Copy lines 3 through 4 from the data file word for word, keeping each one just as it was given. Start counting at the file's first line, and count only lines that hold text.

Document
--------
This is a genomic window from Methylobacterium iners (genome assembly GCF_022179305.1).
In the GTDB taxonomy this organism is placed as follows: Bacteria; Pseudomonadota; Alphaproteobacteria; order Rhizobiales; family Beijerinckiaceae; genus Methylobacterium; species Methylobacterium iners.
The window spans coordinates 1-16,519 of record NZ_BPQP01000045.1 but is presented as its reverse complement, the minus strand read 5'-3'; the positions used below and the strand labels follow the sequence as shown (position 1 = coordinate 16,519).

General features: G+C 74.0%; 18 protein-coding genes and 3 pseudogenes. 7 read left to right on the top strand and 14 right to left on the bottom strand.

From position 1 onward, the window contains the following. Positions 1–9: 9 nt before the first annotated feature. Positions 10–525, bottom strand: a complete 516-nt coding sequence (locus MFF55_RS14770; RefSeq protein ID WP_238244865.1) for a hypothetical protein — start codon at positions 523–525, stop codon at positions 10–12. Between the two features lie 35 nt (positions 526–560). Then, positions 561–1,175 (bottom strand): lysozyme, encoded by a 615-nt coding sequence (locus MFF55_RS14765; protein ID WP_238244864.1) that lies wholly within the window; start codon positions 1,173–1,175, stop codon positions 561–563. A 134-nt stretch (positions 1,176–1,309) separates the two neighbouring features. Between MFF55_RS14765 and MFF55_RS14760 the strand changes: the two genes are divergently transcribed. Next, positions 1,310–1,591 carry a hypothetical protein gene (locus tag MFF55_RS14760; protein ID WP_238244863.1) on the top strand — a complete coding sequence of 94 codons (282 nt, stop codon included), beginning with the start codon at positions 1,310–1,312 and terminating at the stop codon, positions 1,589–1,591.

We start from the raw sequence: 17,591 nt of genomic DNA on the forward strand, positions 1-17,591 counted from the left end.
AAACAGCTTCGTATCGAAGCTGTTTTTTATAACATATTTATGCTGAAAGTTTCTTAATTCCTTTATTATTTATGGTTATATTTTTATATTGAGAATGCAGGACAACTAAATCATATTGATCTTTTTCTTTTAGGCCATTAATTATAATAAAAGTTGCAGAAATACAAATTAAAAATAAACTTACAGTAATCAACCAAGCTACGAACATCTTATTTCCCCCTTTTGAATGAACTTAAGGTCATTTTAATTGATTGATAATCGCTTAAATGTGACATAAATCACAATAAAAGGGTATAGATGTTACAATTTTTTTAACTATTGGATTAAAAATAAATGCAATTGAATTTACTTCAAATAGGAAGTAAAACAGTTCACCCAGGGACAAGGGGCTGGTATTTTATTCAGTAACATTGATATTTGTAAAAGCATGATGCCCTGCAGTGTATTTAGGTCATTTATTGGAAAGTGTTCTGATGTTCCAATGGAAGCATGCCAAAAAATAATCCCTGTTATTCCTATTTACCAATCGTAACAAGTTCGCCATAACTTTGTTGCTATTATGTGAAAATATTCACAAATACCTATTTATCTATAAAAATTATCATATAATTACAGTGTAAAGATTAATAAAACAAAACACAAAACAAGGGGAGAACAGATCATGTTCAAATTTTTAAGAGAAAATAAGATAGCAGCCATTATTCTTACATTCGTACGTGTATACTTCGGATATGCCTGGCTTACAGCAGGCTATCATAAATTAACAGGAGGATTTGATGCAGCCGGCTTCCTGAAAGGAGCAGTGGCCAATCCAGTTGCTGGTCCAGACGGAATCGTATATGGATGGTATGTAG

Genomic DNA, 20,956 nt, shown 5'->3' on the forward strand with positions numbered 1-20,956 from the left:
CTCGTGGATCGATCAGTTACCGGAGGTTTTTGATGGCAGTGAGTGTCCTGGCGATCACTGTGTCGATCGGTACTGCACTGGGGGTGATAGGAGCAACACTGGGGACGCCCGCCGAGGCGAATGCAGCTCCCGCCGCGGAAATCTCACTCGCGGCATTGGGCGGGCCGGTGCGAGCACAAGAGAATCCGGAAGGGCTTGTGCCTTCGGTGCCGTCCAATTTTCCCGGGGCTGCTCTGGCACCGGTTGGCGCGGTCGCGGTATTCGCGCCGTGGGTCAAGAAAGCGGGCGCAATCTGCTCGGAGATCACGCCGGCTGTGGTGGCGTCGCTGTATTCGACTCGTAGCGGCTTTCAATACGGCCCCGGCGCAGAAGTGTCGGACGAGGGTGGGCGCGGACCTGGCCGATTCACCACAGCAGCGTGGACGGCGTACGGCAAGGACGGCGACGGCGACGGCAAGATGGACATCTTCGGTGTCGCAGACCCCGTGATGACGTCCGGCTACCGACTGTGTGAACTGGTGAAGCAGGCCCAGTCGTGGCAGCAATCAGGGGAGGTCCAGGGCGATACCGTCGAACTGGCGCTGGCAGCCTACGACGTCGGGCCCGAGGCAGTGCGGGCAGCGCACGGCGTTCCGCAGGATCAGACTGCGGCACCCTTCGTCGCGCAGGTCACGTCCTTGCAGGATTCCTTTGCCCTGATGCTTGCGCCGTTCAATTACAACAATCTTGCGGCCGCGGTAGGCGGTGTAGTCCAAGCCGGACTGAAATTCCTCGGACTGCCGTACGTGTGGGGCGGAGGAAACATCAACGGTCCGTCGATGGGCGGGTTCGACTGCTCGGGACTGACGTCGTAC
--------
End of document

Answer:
The window spans coordinates 1-16,519 of record NZ_BPQP01000045.1 but is presented as its reverse complement, the minus strand read 5'-3'; the positions used below and the strand labels follow the sequence as shown (position 1 = coordinate 16,519).

General features: G+C 74.0%; 18 protein-coding genes and 3 pseudogenes. 7 read left to right on the top strand and 14 right to left on the bottom strand.